Afghanistan: Increased Violence Concerns Pentagon
By Jim Garamone
American Forces Press Service
Increased Violence in Afghanistan Causes Concern at Pentagon
Washington, July 2, 2008 - Defense Department officials are very concerned about the situation in Afghanistan, the chairman of the Joint Chiefs of Staff said here today.
"Violence is up significantly from a year ago," Navy Adm. Mike Mullen said during a Pentagon news conference. For the second month in a row, more coalition servicemembers died in Afghanistan than died in Iraq.
Given the country's harsh winters and unforgiving terrain, summer historically is the fighting season in Afghanistan, but the Taliban have become more organized and efficient, Mullen said. But part of the increase in violence is because there are more coalition and Afghan troops in the country. They are going into more areas, and the Taliban are responding, the admiral said.
Another factor, he said, is a combination of Afghanistan's porous border with Pakistan and the Taliban using areas in Pakistan's federally administered tribal area as safe havens. "There is much more freedom this year to move across the border," the chairman said.
The NATO-led coalition in Afghanistan is at 52,700 personnel, and the effort in the country remains in what's known as an economy-of-force mission, Mullen said. "What we're going through now is an ability to win in the combat standpoint, but we don't have the troops to hold the areas," he explained.
Mullen said a recent statement by Pakistani Prime Minister Syed Yousuf Raza Gilani on the terrorist problem in the country is encouraging. He praised Gilani's appreciation of the terrorist threat and the decision to place Gen. Ashfaq Parvez Kayani in command of Pakistan's frontier corps in addition to the army.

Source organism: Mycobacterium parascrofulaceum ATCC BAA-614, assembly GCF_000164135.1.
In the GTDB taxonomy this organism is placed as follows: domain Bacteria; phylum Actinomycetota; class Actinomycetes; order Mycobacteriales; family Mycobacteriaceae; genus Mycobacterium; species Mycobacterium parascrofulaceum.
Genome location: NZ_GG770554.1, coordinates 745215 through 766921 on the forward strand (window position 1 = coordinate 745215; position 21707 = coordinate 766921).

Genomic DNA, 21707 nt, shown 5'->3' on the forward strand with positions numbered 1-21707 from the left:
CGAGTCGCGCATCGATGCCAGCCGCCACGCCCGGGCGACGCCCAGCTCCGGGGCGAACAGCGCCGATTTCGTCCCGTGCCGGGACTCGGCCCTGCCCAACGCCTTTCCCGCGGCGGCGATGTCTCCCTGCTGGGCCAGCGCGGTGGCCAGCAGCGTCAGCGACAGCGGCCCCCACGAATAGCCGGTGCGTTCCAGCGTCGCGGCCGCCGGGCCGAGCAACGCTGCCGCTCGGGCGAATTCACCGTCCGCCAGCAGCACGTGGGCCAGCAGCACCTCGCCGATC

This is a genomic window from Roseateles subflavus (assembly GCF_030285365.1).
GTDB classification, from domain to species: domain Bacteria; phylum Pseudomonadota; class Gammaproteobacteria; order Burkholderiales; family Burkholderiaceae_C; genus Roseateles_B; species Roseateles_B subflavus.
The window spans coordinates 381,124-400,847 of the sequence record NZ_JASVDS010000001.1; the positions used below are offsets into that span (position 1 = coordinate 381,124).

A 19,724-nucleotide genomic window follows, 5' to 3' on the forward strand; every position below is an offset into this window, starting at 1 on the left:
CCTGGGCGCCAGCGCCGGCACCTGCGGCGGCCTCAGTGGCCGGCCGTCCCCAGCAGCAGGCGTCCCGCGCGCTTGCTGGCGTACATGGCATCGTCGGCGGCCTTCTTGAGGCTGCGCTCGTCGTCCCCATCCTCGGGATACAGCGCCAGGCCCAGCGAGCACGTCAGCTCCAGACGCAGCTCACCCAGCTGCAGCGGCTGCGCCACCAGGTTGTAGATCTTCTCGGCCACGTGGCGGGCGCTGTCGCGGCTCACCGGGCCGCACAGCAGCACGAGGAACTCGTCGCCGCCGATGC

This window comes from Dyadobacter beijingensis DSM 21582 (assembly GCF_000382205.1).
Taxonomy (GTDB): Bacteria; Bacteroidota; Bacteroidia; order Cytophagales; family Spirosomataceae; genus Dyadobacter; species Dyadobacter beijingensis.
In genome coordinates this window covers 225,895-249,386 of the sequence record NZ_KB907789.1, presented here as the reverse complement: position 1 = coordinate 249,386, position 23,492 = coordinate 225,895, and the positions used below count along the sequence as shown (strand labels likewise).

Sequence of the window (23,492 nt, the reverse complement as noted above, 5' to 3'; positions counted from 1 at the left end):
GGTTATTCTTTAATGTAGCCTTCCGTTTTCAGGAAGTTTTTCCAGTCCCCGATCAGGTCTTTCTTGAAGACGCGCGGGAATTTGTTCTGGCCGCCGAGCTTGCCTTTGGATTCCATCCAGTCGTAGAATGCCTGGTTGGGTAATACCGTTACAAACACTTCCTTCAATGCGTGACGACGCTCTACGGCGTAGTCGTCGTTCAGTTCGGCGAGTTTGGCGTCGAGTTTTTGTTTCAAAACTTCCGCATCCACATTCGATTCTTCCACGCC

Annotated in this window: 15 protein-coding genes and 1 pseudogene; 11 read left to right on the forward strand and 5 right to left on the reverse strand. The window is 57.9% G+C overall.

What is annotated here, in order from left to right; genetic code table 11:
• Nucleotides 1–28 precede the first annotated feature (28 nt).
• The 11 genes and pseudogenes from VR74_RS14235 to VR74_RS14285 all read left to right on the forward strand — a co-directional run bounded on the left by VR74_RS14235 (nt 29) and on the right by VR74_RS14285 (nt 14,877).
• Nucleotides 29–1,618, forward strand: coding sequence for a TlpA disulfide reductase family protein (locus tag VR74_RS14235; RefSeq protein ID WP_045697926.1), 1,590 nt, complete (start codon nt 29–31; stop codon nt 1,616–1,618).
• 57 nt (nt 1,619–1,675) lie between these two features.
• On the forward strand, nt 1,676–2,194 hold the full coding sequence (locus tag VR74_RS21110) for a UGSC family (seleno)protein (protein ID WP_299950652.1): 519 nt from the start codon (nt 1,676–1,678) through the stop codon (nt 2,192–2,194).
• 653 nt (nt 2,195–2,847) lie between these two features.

Pakistani security forces launched attacks against the Taliban in and around Peshawar. "It's important that this be sustained and pressure placed on insurgents," Mullen said. "I'm encouraged by what I've seen, but I think we must be patient."
U.S. assistance must be as robust as it can possibly be, and the Pakistani government and military must move as rapidly as they can against this problem, the chairman said.
U.S. and NATO leaders are focused on the challenges in Afghanistan, particularly in the east and the south. "We are exploring a number of options and opportunities to get a better understanding of the scope of the threat and the best means with which to counter it," Mullen said. "I've made no secret of my desire to flow more U.S. forces to Afghanistan just as soon as I can. Nor have I been shy about saying those forces will not be available unless or until the situation in Iraq allows us to do so."
The United States does not have the forces available to flow into Afghanistan without a reduced requirement in Iraq. "We're on an increasingly positive path in Iraq, and ... I'm hopeful that towards the end of the year, opportunities like that will be created," Mullen said.
No easy solution or quick fix is available in Afghanistan, the admiral said, and more troops will be necessary. Some NATO allies have committed to sending more troops, but not until the end of the summer and into the fall.
"We need and are pursuing a broader interagency international approach -- one that includes infrastructure improvement, foreign investment and economic incentives," Mullen said. "I'm hopeful these efforts will pay off in the future."
But everyone needs patience, the chairman said. "As we have seen in Iraq, counterinsurgency warfare takes time and a level of commitment and flexibility," he said. "We remain committed to a stable future for Afghanistan and her people, and I'm just as convinced as ever that we will achieve it."